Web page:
CELINA — The aftermath of Sunday’s tornado in Celina was still apparent Monday, with crews in bucket trucks repairing downed power lines and orange cones blocking streets still closed to traffic, all with the sound of chain saws cutting downed trees and hammers nailing tarps onto damaged rooftops.
With areas of the city still without power Monday, damage assessment was ongoing after the EF2 tornado whipped through Celina on Sunday. A second tornado, also an EF2, was confirmed in the vicinity of St. Anthony in western Mercer County. According to Midwest Electric, the storm caused just more than 1,000 of its customers to lose power Sunday, with almost all restored by midnight.
In the relative calm Monday, residents were left to take stock of the damage and begin cleanup efforts.
For Stephen Morgan, owner of Lakeshore Auto Sales on Market Street, the tornado sheared the metal roof off his dealership, ripping a hole in his ceiling and causing extensive water damage throughout the newly renovated building.
“It’s bad enough that the tornado came through, but really, the rain and water was the worst,” he said. “It’s amazing the damage that water can do.”
Morgan had just renovated the building two years ago after a fire caused severe damage to his dealership.
“We replaced a lot of sections of the roof and we gutted the whole inside and everything was brand new,” he said. “Now here we are again after the tornado came through.”
Another business that was hit hard by the tornado was Crown Corp., which was forced to shut down after the tornado directly impacted the southwest corner of the facility. While early reports stated that the facility was empty at the time of the tornado, Vice President of Human Resources Randy Niekamp confirmed that there were between 40 and 50 employees in the facility and that all were able to find shelter and avoid injury.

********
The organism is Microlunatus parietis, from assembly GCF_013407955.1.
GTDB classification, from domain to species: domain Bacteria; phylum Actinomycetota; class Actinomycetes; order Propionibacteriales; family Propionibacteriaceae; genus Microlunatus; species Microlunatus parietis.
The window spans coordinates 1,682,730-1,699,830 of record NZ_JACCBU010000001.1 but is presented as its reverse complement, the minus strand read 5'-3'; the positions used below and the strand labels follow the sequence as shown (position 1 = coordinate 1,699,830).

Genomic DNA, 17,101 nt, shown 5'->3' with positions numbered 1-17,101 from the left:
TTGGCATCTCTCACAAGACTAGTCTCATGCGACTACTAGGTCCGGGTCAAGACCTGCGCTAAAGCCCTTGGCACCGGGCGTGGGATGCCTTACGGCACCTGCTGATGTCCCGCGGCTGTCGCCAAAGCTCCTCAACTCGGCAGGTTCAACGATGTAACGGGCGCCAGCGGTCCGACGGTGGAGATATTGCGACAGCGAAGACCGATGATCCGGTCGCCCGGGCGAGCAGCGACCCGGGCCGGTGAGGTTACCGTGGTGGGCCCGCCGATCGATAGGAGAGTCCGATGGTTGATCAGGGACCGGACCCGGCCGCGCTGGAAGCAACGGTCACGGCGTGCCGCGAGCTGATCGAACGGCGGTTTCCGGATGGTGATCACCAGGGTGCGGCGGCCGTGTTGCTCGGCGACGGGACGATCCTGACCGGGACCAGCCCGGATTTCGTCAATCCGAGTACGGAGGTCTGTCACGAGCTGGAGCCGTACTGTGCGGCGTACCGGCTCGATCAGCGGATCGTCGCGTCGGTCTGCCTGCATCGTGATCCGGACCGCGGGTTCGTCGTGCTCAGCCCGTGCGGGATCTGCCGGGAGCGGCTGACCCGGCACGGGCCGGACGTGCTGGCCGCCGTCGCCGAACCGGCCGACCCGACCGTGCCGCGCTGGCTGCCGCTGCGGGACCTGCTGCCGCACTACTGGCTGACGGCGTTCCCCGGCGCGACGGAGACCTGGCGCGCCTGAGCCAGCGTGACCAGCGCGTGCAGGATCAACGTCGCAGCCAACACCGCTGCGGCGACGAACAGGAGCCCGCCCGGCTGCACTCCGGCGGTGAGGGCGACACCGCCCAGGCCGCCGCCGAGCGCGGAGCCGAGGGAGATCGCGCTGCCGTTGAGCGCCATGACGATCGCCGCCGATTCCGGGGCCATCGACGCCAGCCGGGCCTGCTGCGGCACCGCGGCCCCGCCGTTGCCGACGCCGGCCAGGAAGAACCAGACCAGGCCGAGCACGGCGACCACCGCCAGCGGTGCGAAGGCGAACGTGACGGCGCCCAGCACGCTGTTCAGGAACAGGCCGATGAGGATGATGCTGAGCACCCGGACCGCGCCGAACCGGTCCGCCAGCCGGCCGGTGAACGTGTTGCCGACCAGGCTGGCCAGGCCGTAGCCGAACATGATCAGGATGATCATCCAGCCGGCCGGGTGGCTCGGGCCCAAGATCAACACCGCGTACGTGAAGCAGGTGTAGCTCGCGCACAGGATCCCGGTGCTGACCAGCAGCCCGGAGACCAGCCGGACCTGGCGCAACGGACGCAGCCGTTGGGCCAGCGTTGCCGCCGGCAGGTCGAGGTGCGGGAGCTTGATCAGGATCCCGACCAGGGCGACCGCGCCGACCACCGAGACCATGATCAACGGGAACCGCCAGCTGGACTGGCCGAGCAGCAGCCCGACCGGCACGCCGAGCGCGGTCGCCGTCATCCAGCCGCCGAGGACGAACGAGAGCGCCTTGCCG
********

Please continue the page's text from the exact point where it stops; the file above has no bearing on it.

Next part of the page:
Cleanup and damage assessment has been a slow process, according to Niekamp.
“There’s no power in the building, so we’re limited to what we can do,” he said. “We are having an assessment done of the building, and that’s partially done. We’ll continue that tomorrow when it gets light out again.”
Cleanup crews began work Sunday night. Tom Sheppard of Holcomb Enterprises out of Port Clinton said that his crews arrived Sunday night to board up the Ruler Foods grocery store and the neighboring Dunham Sports store on Havermann Road. As his crew continued cleanup Monday, he said the damage to the building was considerable.
“There’s a hole in the store, and everything went through,” he said. “It was pretty much a mess.”
As cleanup continued, Morgan was confident that the city will come out better than before.
“We’re a small community, but we’re a strong community,” he said.